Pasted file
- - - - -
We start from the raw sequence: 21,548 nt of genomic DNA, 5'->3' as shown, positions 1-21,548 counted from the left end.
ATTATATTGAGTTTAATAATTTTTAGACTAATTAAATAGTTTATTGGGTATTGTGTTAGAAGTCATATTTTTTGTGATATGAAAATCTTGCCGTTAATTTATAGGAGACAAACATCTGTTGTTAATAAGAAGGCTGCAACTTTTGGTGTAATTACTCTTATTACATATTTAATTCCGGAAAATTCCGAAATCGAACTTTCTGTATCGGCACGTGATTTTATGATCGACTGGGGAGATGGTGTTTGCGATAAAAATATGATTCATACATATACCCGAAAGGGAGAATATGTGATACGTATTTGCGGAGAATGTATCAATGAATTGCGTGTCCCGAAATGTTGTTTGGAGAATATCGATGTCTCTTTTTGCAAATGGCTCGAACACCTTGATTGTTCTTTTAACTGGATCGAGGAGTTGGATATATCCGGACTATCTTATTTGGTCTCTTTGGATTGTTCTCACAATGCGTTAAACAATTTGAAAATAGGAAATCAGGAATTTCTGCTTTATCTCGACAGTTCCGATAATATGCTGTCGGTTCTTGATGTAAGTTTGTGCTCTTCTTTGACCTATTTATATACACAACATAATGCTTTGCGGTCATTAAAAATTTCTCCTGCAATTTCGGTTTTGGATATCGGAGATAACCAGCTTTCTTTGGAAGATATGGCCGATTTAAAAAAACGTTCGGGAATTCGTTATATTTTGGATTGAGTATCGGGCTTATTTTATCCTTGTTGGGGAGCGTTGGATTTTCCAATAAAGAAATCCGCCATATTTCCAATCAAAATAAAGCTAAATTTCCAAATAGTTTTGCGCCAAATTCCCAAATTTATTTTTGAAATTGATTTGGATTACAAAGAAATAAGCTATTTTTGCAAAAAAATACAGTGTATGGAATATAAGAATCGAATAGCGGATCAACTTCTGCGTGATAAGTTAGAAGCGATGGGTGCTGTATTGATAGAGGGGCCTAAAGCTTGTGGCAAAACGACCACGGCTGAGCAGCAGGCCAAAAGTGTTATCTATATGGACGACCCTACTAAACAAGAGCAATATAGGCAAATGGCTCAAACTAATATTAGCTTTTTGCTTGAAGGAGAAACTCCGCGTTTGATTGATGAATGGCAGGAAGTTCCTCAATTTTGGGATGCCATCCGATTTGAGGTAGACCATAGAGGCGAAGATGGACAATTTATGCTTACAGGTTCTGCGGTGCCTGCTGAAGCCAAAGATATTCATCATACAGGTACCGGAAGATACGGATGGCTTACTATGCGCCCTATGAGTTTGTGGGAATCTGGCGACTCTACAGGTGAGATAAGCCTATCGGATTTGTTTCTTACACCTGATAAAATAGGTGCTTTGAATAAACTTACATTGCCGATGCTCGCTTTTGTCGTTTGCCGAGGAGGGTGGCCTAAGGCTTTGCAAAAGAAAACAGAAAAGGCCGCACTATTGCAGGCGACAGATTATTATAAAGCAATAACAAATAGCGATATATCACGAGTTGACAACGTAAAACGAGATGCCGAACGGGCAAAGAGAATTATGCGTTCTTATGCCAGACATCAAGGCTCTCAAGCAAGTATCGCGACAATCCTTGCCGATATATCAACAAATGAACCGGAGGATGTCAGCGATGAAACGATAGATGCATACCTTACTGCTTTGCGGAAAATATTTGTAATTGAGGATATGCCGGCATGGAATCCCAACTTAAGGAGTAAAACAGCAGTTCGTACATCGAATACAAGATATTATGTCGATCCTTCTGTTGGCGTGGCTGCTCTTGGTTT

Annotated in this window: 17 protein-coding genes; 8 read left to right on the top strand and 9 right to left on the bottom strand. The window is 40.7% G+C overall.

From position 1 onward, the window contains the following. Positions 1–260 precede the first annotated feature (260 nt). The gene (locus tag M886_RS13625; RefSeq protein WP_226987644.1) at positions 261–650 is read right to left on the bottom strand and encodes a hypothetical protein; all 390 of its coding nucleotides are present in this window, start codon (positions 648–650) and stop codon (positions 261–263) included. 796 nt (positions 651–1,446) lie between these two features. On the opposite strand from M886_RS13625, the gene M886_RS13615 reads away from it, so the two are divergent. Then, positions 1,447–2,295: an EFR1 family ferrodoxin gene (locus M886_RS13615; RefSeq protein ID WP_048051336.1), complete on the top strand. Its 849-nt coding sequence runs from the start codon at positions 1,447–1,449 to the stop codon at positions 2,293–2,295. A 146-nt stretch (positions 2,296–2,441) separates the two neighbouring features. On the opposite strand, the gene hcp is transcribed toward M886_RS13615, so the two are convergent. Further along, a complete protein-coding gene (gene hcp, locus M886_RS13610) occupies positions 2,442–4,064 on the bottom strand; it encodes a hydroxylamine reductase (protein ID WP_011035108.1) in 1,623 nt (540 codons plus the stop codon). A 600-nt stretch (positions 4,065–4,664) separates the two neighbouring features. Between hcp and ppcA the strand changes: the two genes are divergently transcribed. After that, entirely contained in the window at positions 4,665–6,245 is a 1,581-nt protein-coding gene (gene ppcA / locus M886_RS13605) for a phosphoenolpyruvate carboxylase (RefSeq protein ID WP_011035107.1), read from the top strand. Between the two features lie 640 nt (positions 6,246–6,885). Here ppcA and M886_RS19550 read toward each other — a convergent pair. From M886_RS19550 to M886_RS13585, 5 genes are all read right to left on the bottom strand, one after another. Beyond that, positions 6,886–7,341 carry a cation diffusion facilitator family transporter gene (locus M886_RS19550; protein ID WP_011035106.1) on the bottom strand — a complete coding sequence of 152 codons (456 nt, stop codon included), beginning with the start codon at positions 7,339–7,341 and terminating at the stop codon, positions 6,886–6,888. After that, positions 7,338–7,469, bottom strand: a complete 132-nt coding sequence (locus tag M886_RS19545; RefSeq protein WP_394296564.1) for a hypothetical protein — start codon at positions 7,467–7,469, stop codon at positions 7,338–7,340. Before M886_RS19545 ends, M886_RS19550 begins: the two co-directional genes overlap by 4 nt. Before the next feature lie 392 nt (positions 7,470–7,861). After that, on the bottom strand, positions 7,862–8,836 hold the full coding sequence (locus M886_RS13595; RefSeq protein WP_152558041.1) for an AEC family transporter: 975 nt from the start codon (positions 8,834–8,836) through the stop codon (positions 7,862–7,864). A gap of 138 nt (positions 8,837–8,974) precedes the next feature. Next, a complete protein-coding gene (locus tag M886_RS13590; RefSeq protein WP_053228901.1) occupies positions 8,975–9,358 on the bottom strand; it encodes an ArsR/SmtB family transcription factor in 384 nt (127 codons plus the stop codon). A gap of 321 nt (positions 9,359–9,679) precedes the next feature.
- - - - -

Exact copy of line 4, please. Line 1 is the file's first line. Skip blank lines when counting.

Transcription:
From position 1 onward, the window contains the following. Positions 1–260 precede the first annotated feature (260 nt). The gene (locus tag M886_RS13625; RefSeq protein WP_226987644.1) at positions 261–650 is read right to left on the bottom strand and encodes a hypothetical protein; all 390 of its coding nucleotides are present in this window, start codon (positions 648–650) and stop codon (positions 261–263) included. 796 nt (positions 651–1,446) lie between these two features. On the opposite strand from M886_RS13625, the gene M886_RS13615 reads away from it, so the two are divergent. Then, positions 1,447–2,295: an EFR1 family ferrodoxin gene (locus M886_RS13615; RefSeq protein ID WP_048051336.1), complete on the top strand. Its 849-nt coding sequence runs from the start codon at positions 1,447–1,449 to the stop codon at positions 2,293–2,295. A 146-nt stretch (positions 2,296–2,441) separates the two neighbouring features. On the opposite strand, the gene hcp is transcribed toward M886_RS13615, so the two are convergent. Further along, a complete protein-coding gene (gene hcp, locus M886_RS13610) occupies positions 2,442–4,064 on the bottom strand; it encodes a hydroxylamine reductase (protein ID WP_011035108.1) in 1,623 nt (540 codons plus the stop codon). A 600-nt stretch (positions 4,065–4,664) separates the two neighbouring features. Between hcp and ppcA the strand changes: the two genes are divergently transcribed. After that, entirely contained in the window at positions 4,665–6,245 is a 1,581-nt protein-coding gene (gene ppcA / locus M886_RS13605) for a phosphoenolpyruvate carboxylase (RefSeq protein ID WP_011035107.1), read from the top strand. Between the two features lie 640 nt (positions 6,246–6,885). Here ppcA and M886_RS19550 read toward each other — a convergent pair. From M886_RS19550 to M886_RS13585, 5 genes are all read right to left on the bottom strand, one after another. Beyond that, positions 6,886–7,341 carry a cation diffusion facilitator family transporter gene (locus M886_RS19550; protein ID WP_011035106.1) on the bottom strand — a complete coding sequence of 152 codons (456 nt, stop codon included), beginning with the start codon at positions 7,339–7,341 and terminating at the stop codon, positions 6,886–6,888. After that, positions 7,338–7,469, bottom strand: a complete 132-nt coding sequence (locus tag M886_RS19545; RefSeq protein WP_394296564.1) for a hypothetical protein — start codon at positions 7,467–7,469, stop codon at positions 7,338–7,340. Before M886_RS19545 ends, M886_RS19550 begins: the two co-directional genes overlap by 4 nt. Before the next feature lie 392 nt (positions 7,470–7,861). After that, on the bottom strand, positions 7,862–8,836 hold the full coding sequence (locus M886_RS13595; RefSeq protein WP_152558041.1) for an AEC family transporter: 975 nt from the start codon (positions 8,834–8,836) through the stop codon (positions 7,862–7,864). A gap of 138 nt (positions 8,837–8,974) precedes the next feature. Next, a complete protein-coding gene (locus tag M886_RS13590; RefSeq protein WP_053228901.1) occupies positions 8,975–9,358 on the bottom strand; it encodes an ArsR/SmtB family transcription factor in 384 nt (127 codons plus the stop codon). A gap of 321 nt (positions 9,359–9,679) precedes the next feature.